Casino industry calls sports betting bill ‘ideal solution’
DES MOINES — A plan has emerged at the statehouse that would give the state’s casinos authority to take sports bets from customers in the casinos and from customers anywhere in the state using a smart phone app.
A Senate subcommittee approved its version of the plan Tuesday evening. “This bill is continuing to be a work in progress and we’re looking forward to hearing from the public (and) from stakeholders on how we can improve this bill,” said Roby Smith of Bettendorf, a Republican senator who’s been given the task of guiding the bill through the senate.
A representative of Iowa’s casino industry calls the plan an “ideal solution.” Brad Epperly, a lobbyist for the Iowa Grocery Industry Association, says grocers and convenience store owners are disappointed they aren’t allowed to offer a sports lottery, but the casinos may take bets from smart phones.
“We’re jumping into the deep end of the pool here, quite frankly,” Epperly said. “…I don’t see how an app can be policed. A couple of college kids — one’s 21 and one’s 20 — and a guy opens up an account. He’s not there in the casino placing a bet for his 20-year-old buddy.”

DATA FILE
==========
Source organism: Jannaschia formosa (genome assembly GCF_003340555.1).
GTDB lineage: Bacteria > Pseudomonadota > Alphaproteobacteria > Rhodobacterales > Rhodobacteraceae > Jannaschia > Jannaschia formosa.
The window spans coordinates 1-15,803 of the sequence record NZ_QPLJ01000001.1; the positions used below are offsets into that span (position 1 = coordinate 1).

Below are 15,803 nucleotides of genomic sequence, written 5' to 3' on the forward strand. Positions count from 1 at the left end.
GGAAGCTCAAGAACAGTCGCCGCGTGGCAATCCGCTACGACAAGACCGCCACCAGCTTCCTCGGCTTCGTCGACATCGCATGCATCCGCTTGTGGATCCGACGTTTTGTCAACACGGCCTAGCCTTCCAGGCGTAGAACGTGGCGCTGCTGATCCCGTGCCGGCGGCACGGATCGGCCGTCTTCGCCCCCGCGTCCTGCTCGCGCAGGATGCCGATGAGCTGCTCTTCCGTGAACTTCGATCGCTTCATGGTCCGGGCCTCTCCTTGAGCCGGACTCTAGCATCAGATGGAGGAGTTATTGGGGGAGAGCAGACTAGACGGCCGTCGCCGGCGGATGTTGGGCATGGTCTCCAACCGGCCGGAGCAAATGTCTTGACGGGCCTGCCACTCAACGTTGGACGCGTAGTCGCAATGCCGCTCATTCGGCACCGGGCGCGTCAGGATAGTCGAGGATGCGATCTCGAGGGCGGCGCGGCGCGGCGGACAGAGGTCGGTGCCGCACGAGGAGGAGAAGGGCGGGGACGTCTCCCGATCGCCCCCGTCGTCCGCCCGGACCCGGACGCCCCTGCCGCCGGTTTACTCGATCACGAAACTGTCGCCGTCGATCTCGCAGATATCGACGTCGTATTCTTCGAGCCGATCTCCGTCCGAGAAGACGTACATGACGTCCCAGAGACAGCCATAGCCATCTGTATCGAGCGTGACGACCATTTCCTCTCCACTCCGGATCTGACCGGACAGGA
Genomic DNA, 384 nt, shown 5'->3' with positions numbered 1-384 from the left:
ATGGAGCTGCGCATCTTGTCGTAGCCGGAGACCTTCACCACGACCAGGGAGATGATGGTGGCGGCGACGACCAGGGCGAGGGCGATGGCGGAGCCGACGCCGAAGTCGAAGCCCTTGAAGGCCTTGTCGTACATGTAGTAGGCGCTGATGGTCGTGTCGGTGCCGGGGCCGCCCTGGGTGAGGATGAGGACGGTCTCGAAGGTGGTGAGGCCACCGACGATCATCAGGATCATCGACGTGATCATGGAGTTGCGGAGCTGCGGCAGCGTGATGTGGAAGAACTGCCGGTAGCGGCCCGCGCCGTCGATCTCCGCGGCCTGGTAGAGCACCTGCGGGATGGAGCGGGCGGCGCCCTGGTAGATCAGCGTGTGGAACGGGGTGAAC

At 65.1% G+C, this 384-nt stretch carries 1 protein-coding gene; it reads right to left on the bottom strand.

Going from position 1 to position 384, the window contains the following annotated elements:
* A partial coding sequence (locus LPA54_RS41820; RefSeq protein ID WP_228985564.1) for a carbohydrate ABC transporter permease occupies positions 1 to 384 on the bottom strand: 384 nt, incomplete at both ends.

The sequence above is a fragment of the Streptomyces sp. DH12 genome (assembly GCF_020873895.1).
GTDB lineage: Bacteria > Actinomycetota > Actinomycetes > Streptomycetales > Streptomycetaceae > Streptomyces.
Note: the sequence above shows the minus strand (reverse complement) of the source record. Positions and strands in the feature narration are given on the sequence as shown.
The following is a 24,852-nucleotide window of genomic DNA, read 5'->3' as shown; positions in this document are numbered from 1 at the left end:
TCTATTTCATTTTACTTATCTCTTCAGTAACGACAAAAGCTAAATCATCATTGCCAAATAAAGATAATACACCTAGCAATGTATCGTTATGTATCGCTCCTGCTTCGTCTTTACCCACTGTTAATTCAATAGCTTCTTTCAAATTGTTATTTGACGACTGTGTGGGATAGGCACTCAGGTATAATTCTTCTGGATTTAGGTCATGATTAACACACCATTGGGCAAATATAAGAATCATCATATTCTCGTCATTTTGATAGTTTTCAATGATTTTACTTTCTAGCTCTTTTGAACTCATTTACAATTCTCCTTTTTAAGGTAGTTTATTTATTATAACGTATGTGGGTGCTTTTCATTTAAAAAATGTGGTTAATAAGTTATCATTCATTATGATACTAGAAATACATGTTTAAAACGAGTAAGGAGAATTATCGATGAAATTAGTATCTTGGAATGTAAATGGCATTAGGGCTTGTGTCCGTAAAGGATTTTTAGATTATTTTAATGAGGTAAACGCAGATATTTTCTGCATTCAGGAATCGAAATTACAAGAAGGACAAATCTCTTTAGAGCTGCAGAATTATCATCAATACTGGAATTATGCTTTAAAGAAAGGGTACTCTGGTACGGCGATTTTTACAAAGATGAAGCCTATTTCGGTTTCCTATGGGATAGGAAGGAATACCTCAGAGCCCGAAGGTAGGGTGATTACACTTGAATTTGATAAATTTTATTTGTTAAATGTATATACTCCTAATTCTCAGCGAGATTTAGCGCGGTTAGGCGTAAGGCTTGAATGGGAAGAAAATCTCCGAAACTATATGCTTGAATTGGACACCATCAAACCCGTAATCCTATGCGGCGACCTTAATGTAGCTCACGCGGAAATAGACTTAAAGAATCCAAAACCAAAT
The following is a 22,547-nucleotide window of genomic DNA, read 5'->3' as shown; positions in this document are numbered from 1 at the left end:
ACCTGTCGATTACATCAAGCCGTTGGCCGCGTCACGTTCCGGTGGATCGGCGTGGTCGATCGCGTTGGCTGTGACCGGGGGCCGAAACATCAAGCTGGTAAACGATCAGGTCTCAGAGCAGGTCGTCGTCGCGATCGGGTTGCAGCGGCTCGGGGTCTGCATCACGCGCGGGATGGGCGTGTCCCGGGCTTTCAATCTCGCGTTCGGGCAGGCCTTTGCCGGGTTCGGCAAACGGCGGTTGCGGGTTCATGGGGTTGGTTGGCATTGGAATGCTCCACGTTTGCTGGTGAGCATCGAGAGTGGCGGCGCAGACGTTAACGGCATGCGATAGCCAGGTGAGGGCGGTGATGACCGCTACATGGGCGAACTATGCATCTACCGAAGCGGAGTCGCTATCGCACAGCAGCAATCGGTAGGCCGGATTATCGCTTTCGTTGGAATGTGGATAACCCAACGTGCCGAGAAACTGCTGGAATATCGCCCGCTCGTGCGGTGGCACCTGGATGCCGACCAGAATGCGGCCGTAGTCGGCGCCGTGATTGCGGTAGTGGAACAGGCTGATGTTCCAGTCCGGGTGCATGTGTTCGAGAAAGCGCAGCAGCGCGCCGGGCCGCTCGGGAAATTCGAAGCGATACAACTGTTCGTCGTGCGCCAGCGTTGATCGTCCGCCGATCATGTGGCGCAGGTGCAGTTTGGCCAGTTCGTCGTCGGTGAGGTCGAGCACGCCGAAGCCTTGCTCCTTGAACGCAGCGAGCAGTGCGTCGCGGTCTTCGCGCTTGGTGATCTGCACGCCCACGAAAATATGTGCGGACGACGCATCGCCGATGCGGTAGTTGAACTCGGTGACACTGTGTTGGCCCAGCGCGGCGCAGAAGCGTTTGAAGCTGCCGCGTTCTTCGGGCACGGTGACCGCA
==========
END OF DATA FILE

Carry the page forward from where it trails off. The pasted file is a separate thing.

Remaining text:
Others faulted the plan for failing to require some profits from sports betting be used within the casino communities.
“Think about some sort of carve out that would kind of drive that quality of life initiative and help with the workforce shortage and some of the pieces that draw people to Iowa,” said Craig Patterson, a lobbyist for the Travel Federation of Iowa, emphasizing that the 19 state-licensed casinos must use a portion of their current revenue to promote tourism and support community foundations.
Chuck Hurley of The Family Leader simply urged legislators to reject the idea of legalized sports betting in Iowa.
“At the risk of spitting into a hurricane…I beg you to think about the people who will suffer divorce, suicide, embezzlement and so forth because of gambling expansion,” Hurley said.
Senator Dan Dawson, a Republican from Council Bluffs, said he’s probably gotten more phone calls and emails about legalized sports wagering than any other issue.
“I think the majority, actually if not all of those phone calls and emails was in support of this,” Dawson said. “I think Iowans would like to see this move forward.”
The next step for this bill is debate in the Senate State Government Committee. Another senate committee is expected to weigh in on how high the state tax rate will be on sports wagering profits. On Thursday, a House subcommittee will examine a very similar plan for legalized sports betting and it does include a proposed tax rate.